Molly Fox’s Birthday was shortlisted for the Orange Prize in 2009. I didn’t know that when I picked it up at the library but now that I do I’m hoping to catch up on some reviews – I especially love reading other people’s thoughts on books I have recently read.
I first heard about this book over at Bookeywookey who raved about it. I liked it a lot, it almost felt like a comfort read; a character study where action wise not a lot happens.
The story takes place over a single day, the longest day of the year which also happens to be the birthday of Molly Fox – an occasion she never allows to celebrated. The narrator, a playwright and an old friend of Molly’s is staying in her house in Dublin, a house swap between the two – Molly being in New York for her work as an actress.
The narrator is struggling to write a new play and spends most of the day in Molly’s house, revelling in the wonderful home she has made for herself and reflecting on their lives and that of Andrew a mutual friend. It doesn’t sound overly exciting and it isn’t but it’s such a lovely piece of writing about the mostly ordinary and some not so ordinary events that make up our lives.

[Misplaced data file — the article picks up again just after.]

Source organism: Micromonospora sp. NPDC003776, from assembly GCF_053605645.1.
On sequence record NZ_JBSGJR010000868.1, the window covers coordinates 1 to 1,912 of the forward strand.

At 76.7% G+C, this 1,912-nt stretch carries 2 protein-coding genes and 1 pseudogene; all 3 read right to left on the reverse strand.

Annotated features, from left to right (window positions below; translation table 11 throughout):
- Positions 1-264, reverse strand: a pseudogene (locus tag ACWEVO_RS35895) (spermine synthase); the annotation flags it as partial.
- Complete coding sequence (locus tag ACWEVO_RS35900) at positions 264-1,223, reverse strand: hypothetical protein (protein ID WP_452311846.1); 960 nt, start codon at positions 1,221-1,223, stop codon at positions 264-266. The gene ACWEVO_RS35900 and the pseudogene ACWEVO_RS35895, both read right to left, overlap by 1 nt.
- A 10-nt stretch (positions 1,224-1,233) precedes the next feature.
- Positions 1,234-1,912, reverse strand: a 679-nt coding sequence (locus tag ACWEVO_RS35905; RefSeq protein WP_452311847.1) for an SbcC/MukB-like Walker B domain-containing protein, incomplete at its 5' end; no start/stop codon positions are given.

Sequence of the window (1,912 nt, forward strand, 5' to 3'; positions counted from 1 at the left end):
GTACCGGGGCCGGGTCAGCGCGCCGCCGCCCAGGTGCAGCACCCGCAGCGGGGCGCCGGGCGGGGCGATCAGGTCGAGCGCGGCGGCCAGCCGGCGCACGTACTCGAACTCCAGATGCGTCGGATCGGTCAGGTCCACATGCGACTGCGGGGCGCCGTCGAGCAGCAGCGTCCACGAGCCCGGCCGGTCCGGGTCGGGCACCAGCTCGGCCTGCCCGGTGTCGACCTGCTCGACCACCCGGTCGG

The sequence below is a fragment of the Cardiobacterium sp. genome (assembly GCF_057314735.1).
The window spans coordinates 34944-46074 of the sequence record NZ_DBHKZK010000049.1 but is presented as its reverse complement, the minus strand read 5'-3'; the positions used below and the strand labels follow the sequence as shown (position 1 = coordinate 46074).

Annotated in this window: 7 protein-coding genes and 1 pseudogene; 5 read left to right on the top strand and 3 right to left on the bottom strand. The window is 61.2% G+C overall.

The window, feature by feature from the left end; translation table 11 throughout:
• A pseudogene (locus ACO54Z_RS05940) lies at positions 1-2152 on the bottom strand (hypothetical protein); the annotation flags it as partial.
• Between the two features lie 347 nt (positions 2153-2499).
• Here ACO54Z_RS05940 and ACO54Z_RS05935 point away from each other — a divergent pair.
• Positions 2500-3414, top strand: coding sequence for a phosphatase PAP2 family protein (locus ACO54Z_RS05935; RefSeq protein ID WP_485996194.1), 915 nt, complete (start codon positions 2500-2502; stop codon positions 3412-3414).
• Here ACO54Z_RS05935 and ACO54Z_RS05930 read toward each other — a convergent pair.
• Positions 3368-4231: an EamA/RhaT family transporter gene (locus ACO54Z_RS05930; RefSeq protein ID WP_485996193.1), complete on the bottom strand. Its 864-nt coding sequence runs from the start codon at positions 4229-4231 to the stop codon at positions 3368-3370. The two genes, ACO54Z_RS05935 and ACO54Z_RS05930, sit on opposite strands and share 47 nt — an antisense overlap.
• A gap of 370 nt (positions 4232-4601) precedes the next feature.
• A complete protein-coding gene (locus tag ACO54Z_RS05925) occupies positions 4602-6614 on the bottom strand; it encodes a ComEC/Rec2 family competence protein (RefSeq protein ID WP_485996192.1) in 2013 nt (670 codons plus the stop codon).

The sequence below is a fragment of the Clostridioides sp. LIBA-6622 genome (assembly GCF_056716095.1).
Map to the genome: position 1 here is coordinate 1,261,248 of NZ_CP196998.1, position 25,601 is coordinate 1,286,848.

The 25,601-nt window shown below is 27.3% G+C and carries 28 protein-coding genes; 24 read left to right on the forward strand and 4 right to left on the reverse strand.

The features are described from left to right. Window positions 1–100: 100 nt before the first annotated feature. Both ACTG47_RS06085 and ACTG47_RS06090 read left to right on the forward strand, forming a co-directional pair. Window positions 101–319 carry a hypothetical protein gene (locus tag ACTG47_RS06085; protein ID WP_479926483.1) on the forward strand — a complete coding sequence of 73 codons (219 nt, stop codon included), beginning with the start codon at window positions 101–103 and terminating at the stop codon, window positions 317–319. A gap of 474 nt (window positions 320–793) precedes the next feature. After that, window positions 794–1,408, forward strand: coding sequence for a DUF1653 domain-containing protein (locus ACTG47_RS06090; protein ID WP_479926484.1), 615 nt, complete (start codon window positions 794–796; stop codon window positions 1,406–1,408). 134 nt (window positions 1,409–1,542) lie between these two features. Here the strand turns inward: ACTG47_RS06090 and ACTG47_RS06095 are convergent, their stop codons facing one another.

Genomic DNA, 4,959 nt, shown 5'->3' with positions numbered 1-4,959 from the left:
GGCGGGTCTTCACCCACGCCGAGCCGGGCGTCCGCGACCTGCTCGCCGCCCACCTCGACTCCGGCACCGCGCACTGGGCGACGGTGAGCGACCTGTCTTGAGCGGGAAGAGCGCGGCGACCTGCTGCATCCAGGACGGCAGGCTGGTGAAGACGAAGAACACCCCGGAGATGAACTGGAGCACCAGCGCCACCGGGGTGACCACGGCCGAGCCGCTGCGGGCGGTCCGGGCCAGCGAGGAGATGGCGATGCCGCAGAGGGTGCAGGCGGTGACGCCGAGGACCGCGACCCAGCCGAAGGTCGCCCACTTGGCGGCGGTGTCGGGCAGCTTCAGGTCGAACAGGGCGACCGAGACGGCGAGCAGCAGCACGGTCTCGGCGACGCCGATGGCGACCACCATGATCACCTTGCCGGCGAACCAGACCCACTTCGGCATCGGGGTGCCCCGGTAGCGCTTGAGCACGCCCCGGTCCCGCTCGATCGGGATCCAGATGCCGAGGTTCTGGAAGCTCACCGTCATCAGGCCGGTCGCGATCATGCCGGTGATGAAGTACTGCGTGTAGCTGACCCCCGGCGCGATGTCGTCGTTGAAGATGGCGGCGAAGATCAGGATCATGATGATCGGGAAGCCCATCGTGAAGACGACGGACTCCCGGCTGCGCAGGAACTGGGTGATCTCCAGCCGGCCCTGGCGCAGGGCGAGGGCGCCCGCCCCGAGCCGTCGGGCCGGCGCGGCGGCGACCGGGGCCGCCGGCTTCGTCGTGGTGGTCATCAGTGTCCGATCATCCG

As an actress, Molly is much loved by the public and she is at the centre of the narrators reflections. Theatre life and life in the public eye are examined through the characters as is the question of identity. Despite giving generously of herself on the stage, Molly in real life is shy and reserved. The question of how much of our outer persona is an act and who really knows us is a central theme as is the meaning of family, friendship and home.
A small point is that there are no chapters in this story. This is an understandable choice as it happens over one day and the thoughts and events of the day flow from one to the other. I absolutely prefer a book with chapters. I like the satisfaction of finishing a chapter, of being able to put a book down at the end of a chapter rather than the end of a section or page.
The funny thing is that I have just started The Sorrows of an American by Siri Hustvedt and have discovered it has no chapters either! Maybe there is a message in there for me somewhere…
Molly Fox’s Birthday is a perfect book to read over a lazy day or weekend especially if you are in a quiet, contemplative mood.